BLURRING of vision is a common complaint of patients with multiple sclerosis and is usually attributed to the pallor of the optic disks, or "bitemporal pallor," frequently observed in this condition. In studying patients with acquired nystagmus on direct forward gaze (fixation nystagmus), we found that they all complained of blurred vision. A more detailed description of this symptom disclosed that the visual disturbance was actually oscillopsia, a visual sensation in which objects appear to be moving rapidly from side to side or up and down (oscillating).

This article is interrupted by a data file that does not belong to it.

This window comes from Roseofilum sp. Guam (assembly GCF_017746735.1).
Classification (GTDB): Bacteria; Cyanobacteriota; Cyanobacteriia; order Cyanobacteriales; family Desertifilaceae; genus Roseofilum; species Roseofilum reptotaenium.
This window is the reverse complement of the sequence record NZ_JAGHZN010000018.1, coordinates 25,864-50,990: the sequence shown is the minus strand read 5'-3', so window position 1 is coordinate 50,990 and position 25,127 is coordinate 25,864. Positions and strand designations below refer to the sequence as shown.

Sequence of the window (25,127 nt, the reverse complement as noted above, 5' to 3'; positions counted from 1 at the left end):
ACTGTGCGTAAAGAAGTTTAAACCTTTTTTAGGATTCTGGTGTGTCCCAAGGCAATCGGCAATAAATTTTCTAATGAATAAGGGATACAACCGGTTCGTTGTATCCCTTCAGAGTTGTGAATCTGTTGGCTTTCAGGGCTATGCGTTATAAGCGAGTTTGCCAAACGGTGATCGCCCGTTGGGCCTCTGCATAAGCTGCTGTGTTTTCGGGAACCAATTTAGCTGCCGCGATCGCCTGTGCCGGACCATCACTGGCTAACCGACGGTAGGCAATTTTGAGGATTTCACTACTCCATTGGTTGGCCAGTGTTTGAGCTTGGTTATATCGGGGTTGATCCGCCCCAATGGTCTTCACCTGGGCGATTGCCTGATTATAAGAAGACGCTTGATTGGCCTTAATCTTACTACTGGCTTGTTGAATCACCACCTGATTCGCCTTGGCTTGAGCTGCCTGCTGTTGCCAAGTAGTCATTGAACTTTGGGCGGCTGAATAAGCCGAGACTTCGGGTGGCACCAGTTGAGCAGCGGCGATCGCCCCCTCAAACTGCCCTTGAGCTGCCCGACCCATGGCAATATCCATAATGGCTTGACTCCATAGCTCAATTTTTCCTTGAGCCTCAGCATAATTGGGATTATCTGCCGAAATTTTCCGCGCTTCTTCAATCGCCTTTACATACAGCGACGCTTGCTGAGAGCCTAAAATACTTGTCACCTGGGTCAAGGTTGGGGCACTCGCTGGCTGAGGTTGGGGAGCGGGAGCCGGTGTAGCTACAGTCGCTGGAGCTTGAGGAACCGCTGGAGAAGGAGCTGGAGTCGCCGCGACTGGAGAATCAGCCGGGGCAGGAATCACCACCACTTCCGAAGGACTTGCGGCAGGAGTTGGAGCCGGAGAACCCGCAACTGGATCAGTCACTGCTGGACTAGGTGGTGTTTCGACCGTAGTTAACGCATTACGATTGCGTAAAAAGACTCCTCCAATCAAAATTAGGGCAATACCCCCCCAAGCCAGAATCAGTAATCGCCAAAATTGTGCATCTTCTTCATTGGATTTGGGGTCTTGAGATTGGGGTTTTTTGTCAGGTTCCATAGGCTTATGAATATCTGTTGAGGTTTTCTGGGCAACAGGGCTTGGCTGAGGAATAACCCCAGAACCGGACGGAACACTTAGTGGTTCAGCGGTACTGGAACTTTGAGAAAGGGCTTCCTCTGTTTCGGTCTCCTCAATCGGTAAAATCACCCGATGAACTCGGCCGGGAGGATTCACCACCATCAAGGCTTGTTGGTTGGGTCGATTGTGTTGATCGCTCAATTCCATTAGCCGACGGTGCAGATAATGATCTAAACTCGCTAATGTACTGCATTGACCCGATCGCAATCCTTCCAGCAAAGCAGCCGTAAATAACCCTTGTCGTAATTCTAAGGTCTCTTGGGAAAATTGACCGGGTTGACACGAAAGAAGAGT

It has been observed1 that intravenous injections of barbiturates temporarily abolish fixation nystagmus and the associated sensation of oscillopsia. The present investigation consists of the intravenous administration of barbiturates to patients with and without evidence of pallor of the optic disks in the presence of nystagmus on direct forward gaze. When the nystagmus has been abolished, it is possible to evaluate the